Department: Comparative Biomedical Sciences

Campus: Hawkshead

Research Groups: Musculoskeletal Biology

Research Centres: Structure & Motion Laboratory

Jialei studies aerodynamics behind birds’ flight using computational fluid dynamics (CFD) approach. The study aims to find out the tactics that birds adopt to achieve the remarkable flight performance. 

Jialei graduated from University of Science and Technology of China (China) in 2011 with BS degree in theoretical and applied mechanics. He continued his study at Vanderbilt University (USA) and earned a PhD in mechanical engineering in 2016. Later, he joined a robotics group in The Chinese University of Hong Kong (Hong Kong) as a postdoctoral researcher.  He starts the current role in 2018.

Jialei’s research focuses on the mechanisms of animal locomotion in fluid, like birds/insects flight and fish swimming, using computational fluid dynamics approach. Now he is exploring the aerodynamics of large birds at different flight modes (gliding, flapping) and at different motions (forward flight, hovering, rotating). His previous research includes the fluid dynamics of hummingbirds’ flight and fish undulatory swimming. 

Zhong, Y., Song, J., Yu, H., & Du, R. (2018). Toward a Transform Method From Lighthill Fish Swimming Model to Biomimetic Robot Fish. IEEE Robotics and Automation Letters3(3), 2632-2639.

Zhong, Y., Song, J., Yu, H., & Du, R. (2018). A Study on Kinematic Pattern of Fish Undulatory Locomotion Using a Robot Fish. Journal of Mechanisms and Robotics.

Song, J., Zhong, Y., Luo, H., Ding, Y., & Du, R. (2018). Hydrodynamics of larval fish quick turning: A computational study. Proceedings of the Institution of Mechanical Engineers, Part C: Journal of Mechanical Engineering Science232(14), 2515-2523.

Song, J., Tobalske, B. W., Powers, D. R., Hedrick, T. L., & Luo, H. (2016). Three-dimensional simulation for fast forward flight of a calliope hummingbird. Royal Society open science3(6), 160230.

Song, J., Luo, H., & Hedrick, T. L. (2015). Wing-pitching mechanism of hovering ruby-throated hummingbirds. Bioinspiration & biomimetics10(1), 016007.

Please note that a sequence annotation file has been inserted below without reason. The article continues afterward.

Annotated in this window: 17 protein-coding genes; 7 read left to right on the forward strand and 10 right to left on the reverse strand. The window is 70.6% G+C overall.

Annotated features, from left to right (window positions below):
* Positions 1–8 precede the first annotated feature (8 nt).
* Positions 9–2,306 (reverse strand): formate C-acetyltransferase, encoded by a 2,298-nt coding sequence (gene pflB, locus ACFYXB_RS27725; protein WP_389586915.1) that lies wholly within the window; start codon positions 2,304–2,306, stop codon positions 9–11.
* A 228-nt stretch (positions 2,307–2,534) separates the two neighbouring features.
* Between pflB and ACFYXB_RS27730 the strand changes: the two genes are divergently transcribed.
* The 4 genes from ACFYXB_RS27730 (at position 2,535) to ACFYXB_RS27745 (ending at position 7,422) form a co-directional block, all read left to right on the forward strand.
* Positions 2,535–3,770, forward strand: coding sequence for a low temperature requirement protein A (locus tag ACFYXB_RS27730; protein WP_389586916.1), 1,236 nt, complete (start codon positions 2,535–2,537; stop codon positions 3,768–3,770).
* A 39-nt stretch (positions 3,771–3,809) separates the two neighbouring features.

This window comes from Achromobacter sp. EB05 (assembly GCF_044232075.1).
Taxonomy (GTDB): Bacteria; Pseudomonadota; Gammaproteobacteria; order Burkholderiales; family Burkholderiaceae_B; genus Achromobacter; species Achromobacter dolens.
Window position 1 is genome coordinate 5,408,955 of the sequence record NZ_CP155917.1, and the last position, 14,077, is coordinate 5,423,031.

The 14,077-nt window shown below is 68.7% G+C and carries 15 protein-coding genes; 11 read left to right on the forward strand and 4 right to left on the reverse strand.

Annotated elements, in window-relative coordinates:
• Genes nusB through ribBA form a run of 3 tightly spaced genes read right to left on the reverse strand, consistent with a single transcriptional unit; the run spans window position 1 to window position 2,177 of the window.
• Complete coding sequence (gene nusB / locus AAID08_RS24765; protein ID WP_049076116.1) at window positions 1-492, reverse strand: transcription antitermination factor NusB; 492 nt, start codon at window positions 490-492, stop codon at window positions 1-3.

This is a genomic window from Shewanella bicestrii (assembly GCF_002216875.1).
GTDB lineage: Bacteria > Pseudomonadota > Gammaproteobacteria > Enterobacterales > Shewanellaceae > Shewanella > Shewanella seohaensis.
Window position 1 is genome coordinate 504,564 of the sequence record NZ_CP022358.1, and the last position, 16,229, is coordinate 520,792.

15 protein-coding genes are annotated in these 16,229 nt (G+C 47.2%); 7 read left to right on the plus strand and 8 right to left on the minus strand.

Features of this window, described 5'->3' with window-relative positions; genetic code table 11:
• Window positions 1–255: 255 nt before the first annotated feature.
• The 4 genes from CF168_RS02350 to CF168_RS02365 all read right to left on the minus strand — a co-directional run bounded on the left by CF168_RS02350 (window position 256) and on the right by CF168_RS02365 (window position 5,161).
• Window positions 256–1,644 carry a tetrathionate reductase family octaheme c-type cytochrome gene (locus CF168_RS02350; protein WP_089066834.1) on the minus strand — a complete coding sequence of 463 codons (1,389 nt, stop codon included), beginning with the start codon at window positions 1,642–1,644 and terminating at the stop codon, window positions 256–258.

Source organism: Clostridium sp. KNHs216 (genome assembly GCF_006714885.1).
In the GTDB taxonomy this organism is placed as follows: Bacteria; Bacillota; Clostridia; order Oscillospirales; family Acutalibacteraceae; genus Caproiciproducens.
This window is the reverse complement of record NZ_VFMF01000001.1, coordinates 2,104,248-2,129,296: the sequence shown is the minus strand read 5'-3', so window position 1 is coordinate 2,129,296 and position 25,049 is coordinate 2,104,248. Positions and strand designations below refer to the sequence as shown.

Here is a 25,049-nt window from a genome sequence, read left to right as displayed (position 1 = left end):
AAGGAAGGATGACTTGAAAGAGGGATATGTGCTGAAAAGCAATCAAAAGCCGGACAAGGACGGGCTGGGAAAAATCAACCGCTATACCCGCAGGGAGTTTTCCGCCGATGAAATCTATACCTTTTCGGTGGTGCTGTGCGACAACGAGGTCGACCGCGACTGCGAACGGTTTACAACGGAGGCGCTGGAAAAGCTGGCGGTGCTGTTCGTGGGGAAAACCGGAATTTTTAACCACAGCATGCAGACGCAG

Song, J., Luo, H., & Hedrick, T. L. (2015). Performance of a quasi-steady model for hovering hummingbirds. Theoretical and Applied Mechanics Letters5(1), 50-53.

Song, J., Luo, H., & Hedrick, T. L. (2014). Three-dimensional flow and lift characteristics of a hovering ruby-throated hummingbird. Journal of The Royal Society Interface11(98), 20140541.

Tian, F. B., Luo, H., Song, J., & Lu, X. Y. (2013). Force production and asymmetric deformation of a flexible flapping wing in forward flight. Journal of Fluids and Structures36, 149-161.

  • Bird wings act as a suspension system that rejects gusts

    Scientists from the Royal Veterinary College (RVC) and the University of Bristol have discovered how birds are able to fly in gusty conditions – findings that could inform the development of bio-inspired small-scale aircraft.

    We thought there might be something birds can teach us about coping with turbulence, so we invited Lily the barn owl, Sasha the tawny eagle, Ellie the goshawk and some of their friends to fly through gusts we made in our laboratory.


  • High aerodynamic lift from the tail reduces drag in gliding raptors

    Scientists from the RVC and the University of Bristol have discovered how birds are able to fly in gusty conditions – findings that could inform the development of bio-inspired small-scale aircraft.

    Birds and planes must obey the very same laws of physics, and a wing is a pretty good way to create the aerodynamic force known as Lift which balances the Weight of the animal, or aeroplane, due to the relentless pull of gravity. However, there are several notable differences between the two fliers. Flapping is a way to reorient the wings and the aerodynamic force they produce to propel animals forwards in order to balance drag.


Top of page